OrthoConnecticut

Q&A with Dr. Michael G. Soojian

What is Carpal Tunnel Syndrome (CTS)?

It’s a condition in the wrist caused by pressure on the median nerve. The tendons that bend your fingers share the carpal tunnel with the median nerve. When compressed, pressure builds up in the carpal tunnel, irritating and inflaming the nerve and causing tingling, burning and numbness in most of the fingers and thumb. CTS is most commonly associated with repetitive motion of the hands in both work and leisure activities, but can also occur from other conditions like pregnancy, diabetes, hypothyroidism, rheumatoid arthritis, and wrist fractures or traumas.

How can CTS be treated?

If detected early enough, it may be treated non-surgically. First, it’s important to identify the cause and take immediate action. For example, ergonomic equipment and special wrist braces can be used to keep the wrist straight. Cortisone injections can also help decrease the nerve inflammation.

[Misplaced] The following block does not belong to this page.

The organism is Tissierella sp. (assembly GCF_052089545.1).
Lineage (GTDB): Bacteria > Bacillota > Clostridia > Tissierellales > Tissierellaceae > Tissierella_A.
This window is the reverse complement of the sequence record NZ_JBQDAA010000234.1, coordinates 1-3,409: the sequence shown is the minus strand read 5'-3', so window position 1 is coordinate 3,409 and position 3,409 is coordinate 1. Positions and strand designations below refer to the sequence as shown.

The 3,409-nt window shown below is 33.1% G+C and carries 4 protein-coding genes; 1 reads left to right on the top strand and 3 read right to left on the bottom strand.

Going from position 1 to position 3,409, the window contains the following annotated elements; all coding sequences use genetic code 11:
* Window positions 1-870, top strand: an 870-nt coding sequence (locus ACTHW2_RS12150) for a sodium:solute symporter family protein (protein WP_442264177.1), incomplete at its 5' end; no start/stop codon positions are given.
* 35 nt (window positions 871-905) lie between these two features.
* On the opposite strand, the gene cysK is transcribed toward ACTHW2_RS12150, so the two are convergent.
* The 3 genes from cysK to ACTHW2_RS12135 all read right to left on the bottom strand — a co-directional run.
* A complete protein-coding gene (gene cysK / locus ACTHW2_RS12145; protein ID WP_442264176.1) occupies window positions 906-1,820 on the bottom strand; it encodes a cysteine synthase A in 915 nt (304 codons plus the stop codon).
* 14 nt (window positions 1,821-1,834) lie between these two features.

If non-surgical methods fail, or symptoms are severe, surgery is considered after carefully testing to help rule out other causes of nerve inflammation and to confirm a CTS diagnosis. Surgery for CTS is an outpatient procedure using local anesthesia and an IV sedative. Wrist function is not impaired, and many patients feel immediate and dramatic relief, while others may take weeks or months to fully recover. In rare cases that were not caught early, full recovery is not achieved, but symptom relief is possible.

What should I do if I think I have CTS?

If you have persistent tingling, burning and/or numbness in your fingers, consider making an appointment with a carpal tunnel specialist so you can be examined and treated properly. Remember, early detection is important so you can keep doing all the things you love to do.